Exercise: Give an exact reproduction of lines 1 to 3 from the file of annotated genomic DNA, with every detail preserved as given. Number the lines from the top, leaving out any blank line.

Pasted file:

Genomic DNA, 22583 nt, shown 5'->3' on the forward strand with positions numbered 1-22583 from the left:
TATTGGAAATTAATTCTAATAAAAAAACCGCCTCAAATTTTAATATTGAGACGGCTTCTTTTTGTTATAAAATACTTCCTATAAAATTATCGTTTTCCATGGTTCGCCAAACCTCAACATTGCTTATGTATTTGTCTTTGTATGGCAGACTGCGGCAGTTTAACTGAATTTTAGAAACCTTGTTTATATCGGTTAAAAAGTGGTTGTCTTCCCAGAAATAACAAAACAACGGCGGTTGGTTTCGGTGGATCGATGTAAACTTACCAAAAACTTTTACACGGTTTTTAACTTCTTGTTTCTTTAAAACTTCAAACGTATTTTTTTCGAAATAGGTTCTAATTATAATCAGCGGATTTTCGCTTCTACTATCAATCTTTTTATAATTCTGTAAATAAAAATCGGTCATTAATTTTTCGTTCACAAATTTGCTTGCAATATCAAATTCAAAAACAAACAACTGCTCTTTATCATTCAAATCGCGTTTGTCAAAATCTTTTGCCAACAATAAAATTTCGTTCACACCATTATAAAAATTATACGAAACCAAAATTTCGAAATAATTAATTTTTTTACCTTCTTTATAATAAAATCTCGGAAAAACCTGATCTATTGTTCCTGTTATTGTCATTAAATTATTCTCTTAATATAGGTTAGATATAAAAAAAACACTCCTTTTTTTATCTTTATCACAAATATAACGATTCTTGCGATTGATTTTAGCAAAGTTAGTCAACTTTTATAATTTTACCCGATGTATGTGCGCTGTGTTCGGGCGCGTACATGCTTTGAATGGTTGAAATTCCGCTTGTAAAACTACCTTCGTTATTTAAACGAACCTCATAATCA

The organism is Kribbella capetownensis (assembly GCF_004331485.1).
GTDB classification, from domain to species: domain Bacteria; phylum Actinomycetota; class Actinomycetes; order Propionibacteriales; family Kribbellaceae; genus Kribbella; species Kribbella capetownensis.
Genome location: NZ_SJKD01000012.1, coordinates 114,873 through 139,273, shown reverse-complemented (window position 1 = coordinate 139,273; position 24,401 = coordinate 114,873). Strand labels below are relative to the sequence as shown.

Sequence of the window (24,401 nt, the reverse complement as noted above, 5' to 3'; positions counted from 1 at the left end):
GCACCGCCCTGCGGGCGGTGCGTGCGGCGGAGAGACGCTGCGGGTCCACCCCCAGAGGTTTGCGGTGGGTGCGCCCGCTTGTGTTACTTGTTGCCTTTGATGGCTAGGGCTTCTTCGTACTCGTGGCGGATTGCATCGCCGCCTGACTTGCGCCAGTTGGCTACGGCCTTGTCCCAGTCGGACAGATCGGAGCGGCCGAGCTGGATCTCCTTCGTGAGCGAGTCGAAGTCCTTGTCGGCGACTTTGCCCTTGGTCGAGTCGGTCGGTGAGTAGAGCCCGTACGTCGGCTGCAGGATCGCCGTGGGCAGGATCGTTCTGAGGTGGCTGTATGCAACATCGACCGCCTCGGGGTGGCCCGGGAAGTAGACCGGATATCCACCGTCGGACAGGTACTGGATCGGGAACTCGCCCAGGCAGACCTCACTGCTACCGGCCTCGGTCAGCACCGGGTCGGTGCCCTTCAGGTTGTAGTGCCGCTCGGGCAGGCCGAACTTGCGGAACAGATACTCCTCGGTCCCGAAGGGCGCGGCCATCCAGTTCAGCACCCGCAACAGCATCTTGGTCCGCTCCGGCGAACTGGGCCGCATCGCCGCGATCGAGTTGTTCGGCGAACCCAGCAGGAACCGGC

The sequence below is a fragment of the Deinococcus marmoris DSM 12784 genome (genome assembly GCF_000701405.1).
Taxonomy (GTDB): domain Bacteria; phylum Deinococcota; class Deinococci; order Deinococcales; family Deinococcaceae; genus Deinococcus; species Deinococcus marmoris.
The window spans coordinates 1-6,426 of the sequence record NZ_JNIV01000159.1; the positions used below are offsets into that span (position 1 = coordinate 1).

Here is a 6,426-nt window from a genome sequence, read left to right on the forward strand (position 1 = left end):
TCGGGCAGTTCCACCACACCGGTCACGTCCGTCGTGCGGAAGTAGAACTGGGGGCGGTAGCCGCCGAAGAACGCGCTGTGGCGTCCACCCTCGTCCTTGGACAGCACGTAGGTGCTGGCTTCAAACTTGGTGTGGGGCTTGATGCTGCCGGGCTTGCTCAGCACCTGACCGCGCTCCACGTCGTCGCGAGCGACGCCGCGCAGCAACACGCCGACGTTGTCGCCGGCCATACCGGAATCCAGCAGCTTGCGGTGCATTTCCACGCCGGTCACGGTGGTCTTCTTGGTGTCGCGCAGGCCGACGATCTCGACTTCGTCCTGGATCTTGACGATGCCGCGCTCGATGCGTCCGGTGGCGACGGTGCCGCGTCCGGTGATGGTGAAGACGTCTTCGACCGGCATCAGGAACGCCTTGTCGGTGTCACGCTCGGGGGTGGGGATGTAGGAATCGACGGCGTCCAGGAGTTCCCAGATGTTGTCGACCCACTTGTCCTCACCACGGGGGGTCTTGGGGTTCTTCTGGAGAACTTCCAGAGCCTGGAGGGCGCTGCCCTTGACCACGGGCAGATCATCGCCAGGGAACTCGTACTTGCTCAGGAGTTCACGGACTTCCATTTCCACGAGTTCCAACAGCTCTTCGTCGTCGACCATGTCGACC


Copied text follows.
Genomic DNA, 22583 nt, shown 5'->3' on the forward strand with positions numbered 1-22583 from the left:
TATTGGAAATTAATTCTAATAAAAAAACCGCCTCAAATTTTAATATTGAGACGGCTTCTTTTTGTTATAAAATACTTCCTATAAAATTATCGTTTTCCATGGTTCGCCAAACCTCAACATTGCTTATGTATTTGTCTTTGTATGGCAGACTGCGGCAGTTTAACTGAATTTTAGAAACCTTGTTTATATCGGTTAAAAAGTGGTTGTCTTCCCAGAAATAACAAAACAACGGCGGTTGGTTTCGGTGGATCGATGTAAACTTACCAAAAACTTTTACACGGTTTTTAACTTCTTGTTTCTTTAAAACTTCAAACGTATTTTTTTCGAAATAGGTTCTAATTATAATCAGCGGATTTTCGCTTCTACTATCAATCTTTTTATAATTCTGTAAATAAAAATCGGTCATTAATTTTTCGTTCACAAATTTGCTTGCAATATCAAATTCAAAAACAAACAACTGCTCTTTATCATTCAAATCGCGTTTGTCAAAATCTTTTGCCAACAATAAAATTTCGTTCACACCATTATAAAAATTATACGAAACCAAAATTTCGAAATAATTAATTTTTTTACCTTCTTTATAATAAAATCTCGGAAAAACCTGATCTATTGTTCCTGTTATTGTCATTAAATTATTCTCTTAATATAGGTTAGATATAAAAAAAACACTCCTTTTTTTATCTTTATCACAAATATAACGATTCTTGCGATTGATTTTAGCAAAGTTAGTCAACTTTTATAATTTTACCCGATGTATGTGCGCTGTGTTCGGGCGCGTACATGCTTTGAATGGTTGAAATTCCGCTTGTAAAACTACCTTCGTTATTTAAACGAACCTCATAATCA

The organism is Kribbella capetownensis (assembly GCF_004331485.1).